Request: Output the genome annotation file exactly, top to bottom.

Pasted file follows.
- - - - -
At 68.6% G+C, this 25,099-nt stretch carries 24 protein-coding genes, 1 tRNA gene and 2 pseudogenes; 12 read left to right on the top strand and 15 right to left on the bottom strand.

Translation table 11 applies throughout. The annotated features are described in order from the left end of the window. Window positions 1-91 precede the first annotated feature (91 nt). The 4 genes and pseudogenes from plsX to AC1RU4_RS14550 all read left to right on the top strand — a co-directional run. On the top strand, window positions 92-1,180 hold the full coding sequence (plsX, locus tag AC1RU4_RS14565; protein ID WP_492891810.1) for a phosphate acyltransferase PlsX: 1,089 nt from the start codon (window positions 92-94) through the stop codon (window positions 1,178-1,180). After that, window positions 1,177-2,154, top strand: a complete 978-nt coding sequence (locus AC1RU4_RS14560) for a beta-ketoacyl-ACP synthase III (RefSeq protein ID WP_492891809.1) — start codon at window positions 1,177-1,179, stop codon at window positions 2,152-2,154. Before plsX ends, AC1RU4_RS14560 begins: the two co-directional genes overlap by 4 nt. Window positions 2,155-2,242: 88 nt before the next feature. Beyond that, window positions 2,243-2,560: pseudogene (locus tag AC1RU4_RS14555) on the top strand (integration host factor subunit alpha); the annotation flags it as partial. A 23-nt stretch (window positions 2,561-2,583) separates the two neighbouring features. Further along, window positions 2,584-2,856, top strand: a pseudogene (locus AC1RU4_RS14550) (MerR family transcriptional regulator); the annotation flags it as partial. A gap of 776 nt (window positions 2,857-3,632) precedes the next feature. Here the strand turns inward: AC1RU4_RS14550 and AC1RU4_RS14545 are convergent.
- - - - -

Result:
At 68.6% G+C, this 25,099-nt stretch carries 24 protein-coding genes, 1 tRNA gene and 2 pseudogenes; 12 read left to right on the top strand and 15 right to left on the bottom strand.

Translation table 11 applies throughout. The annotated features are described in order from the left end of the window. Window positions 1-91 precede the first annotated feature (91 nt). The 4 genes and pseudogenes from plsX to AC1RU4_RS14550 all read left to right on the top strand — a co-directional run. On the top strand, window positions 92-1,180 hold the full coding sequence (plsX, locus tag AC1RU4_RS14565; protein ID WP_492891810.1) for a phosphate acyltransferase PlsX: 1,089 nt from the start codon (window positions 92-94) through the stop codon (window positions 1,178-1,180). After that, window positions 1,177-2,154, top strand: a complete 978-nt coding sequence (locus AC1RU4_RS14560) for a beta-ketoacyl-ACP synthase III (RefSeq protein ID WP_492891809.1) — start codon at window positions 1,177-1,179, stop codon at window positions 2,152-2,154. Before plsX ends, AC1RU4_RS14560 begins: the two co-directional genes overlap by 4 nt. Window positions 2,155-2,242: 88 nt before the next feature. Beyond that, window positions 2,243-2,560: pseudogene (locus tag AC1RU4_RS14555) on the top strand (integration host factor subunit alpha); the annotation flags it as partial. A 23-nt stretch (window positions 2,561-2,583) separates the two neighbouring features. Further along, window positions 2,584-2,856, top strand: a pseudogene (locus AC1RU4_RS14550) (MerR family transcriptional regulator); the annotation flags it as partial. A gap of 776 nt (window positions 2,857-3,632) precedes the next feature. Here the strand turns inward: AC1RU4_RS14550 and AC1RU4_RS14545 are convergent.